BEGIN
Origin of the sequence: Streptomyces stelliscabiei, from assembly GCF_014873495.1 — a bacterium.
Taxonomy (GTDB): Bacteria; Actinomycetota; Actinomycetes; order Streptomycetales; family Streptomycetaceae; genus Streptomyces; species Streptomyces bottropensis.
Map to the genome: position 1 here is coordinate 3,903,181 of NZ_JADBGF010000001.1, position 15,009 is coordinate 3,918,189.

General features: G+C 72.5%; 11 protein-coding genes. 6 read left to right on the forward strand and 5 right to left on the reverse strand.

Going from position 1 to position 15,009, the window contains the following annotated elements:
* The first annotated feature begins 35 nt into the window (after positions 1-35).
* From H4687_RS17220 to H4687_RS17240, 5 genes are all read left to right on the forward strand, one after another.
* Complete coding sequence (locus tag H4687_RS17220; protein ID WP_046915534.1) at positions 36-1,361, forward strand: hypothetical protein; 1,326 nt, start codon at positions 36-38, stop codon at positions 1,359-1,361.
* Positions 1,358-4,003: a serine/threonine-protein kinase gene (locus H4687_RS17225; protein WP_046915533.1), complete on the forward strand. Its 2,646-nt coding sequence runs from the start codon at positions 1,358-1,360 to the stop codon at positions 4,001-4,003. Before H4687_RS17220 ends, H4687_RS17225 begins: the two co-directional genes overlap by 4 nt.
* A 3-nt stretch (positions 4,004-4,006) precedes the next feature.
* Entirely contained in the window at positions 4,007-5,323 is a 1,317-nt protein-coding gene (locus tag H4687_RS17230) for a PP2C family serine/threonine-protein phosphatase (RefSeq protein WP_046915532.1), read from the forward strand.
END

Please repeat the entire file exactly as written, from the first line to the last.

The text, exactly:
Origin of the sequence: Streptomyces stelliscabiei, from assembly GCF_014873495.1 — a bacterium.
Taxonomy (GTDB): Bacteria; Actinomycetota; Actinomycetes; order Streptomycetales; family Streptomycetaceae; genus Streptomyces; species Streptomyces bottropensis.
Map to the genome: position 1 here is coordinate 3,903,181 of NZ_JADBGF010000001.1, position 15,009 is coordinate 3,918,189.

General features: G+C 72.5%; 11 protein-coding genes. 6 read left to right on the forward strand and 5 right to left on the reverse strand.

Going from position 1 to position 15,009, the window contains the following annotated elements:
* The first annotated feature begins 35 nt into the window (after positions 1-35).
* From H4687_RS17220 to H4687_RS17240, 5 genes are all read left to right on the forward strand, one after another.
* Complete coding sequence (locus tag H4687_RS17220; protein ID WP_046915534.1) at positions 36-1,361, forward strand: hypothetical protein; 1,326 nt, start codon at positions 36-38, stop codon at positions 1,359-1,361.
* Positions 1,358-4,003: a serine/threonine-protein kinase gene (locus H4687_RS17225; protein WP_046915533.1), complete on the forward strand. Its 2,646-nt coding sequence runs from the start codon at positions 1,358-1,360 to the stop codon at positions 4,001-4,003. Before H4687_RS17220 ends, H4687_RS17225 begins: the two co-directional genes overlap by 4 nt.
* A 3-nt stretch (positions 4,004-4,006) precedes the next feature.
* Entirely contained in the window at positions 4,007-5,323 is a 1,317-nt protein-coding gene (locus tag H4687_RS17230) for a PP2C family serine/threonine-protein phosphatase (RefSeq protein WP_046915532.1), read from the forward strand.